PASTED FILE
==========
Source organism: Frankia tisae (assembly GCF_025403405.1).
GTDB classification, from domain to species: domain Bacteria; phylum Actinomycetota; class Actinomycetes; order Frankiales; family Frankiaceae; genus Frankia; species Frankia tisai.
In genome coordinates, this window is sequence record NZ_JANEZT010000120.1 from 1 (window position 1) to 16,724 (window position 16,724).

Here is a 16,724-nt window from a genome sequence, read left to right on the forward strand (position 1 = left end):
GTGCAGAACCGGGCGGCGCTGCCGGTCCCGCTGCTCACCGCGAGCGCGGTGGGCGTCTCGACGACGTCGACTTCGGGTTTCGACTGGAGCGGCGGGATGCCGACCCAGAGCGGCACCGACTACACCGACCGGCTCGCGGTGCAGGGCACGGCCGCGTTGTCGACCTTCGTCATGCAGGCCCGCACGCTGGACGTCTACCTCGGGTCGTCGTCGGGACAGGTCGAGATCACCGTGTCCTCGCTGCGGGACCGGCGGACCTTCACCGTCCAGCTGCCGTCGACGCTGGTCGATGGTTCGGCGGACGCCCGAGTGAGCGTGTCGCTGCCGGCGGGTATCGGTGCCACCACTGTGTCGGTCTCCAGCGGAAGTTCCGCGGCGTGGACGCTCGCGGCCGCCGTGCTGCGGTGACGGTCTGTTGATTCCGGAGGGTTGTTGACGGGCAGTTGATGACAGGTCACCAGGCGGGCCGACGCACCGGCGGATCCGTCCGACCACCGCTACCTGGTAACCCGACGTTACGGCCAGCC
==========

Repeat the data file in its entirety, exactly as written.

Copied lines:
Source organism: Frankia tisae (assembly GCF_025403405.1).
GTDB classification, from domain to species: domain Bacteria; phylum Actinomycetota; class Actinomycetes; order Frankiales; family Frankiaceae; genus Frankia; species Frankia tisai.
In genome coordinates, this window is sequence record NZ_JANEZT010000120.1 from 1 (window position 1) to 16,724 (window position 16,724).

Here is a 16,724-nt window from a genome sequence, read left to right on the forward strand (position 1 = left end):
GTGCAGAACCGGGCGGCGCTGCCGGTCCCGCTGCTCACCGCGAGCGCGGTGGGCGTCTCGACGACGTCGACTTCGGGTTTCGACTGGAGCGGCGGGATGCCGACCCAGAGCGGCACCGACTACACCGACCGGCTCGCGGTGCAGGGCACGGCCGCGTTGTCGACCTTCGTCATGCAGGCCCGCACGCTGGACGTCTACCTCGGGTCGTCGTCGGGACAGGTCGAGATCACCGTGTCCTCGCTGCGGGACCGGCGGACCTTCACCGTCCAGCTGCCGTCGACGCTGGTCGATGGTTCGGCGGACGCCCGAGTGAGCGTGTCGCTGCCGGCGGGTATCGGTGCCACCACTGTGTCGGTCTCCAGCGGAAGTTCCGCGGCGTGGACGCTCGCGGCCGCCGTGCTGCGGTGACGGTCTGTTGATTCCGGAGGGTTGTTGACGGGCAGTTGATGACAGGTCACCAGGCGGGCCGACGCACCGGCGGATCCGTCCGACCACCGCTACCTGGTAACCCGACGTTACGGCCAGCC